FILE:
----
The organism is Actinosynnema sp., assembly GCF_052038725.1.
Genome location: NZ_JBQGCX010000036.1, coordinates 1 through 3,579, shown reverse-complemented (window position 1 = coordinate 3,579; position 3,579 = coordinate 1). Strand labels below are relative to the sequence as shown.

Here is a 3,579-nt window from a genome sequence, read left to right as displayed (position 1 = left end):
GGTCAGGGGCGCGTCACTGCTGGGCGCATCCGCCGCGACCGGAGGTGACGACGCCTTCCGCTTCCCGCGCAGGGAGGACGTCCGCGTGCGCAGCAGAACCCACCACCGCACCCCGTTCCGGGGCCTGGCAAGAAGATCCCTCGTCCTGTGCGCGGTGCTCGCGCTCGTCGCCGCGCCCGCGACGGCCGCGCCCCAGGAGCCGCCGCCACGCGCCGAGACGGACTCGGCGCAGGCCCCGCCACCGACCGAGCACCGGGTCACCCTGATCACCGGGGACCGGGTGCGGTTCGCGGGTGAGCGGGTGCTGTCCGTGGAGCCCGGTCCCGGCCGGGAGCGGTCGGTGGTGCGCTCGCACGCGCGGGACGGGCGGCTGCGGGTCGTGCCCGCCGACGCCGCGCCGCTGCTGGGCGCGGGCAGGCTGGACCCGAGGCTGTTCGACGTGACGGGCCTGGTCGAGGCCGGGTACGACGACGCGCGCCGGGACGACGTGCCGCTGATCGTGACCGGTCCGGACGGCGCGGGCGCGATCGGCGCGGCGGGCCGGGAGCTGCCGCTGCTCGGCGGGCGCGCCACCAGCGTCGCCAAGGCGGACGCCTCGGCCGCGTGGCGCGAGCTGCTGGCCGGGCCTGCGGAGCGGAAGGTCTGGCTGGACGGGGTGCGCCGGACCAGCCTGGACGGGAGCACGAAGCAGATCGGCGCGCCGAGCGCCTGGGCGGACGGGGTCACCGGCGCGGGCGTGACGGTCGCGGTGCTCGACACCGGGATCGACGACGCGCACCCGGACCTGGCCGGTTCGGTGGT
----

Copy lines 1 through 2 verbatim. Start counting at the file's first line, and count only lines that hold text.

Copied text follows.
The organism is Actinosynnema sp., assembly GCF_052038725.1.
Genome location: NZ_JBQGCX010000036.1, coordinates 1 through 3,579, shown reverse-complemented (window position 1 = coordinate 3,579; position 3,579 = coordinate 1). Strand labels below are relative to the sequence as shown.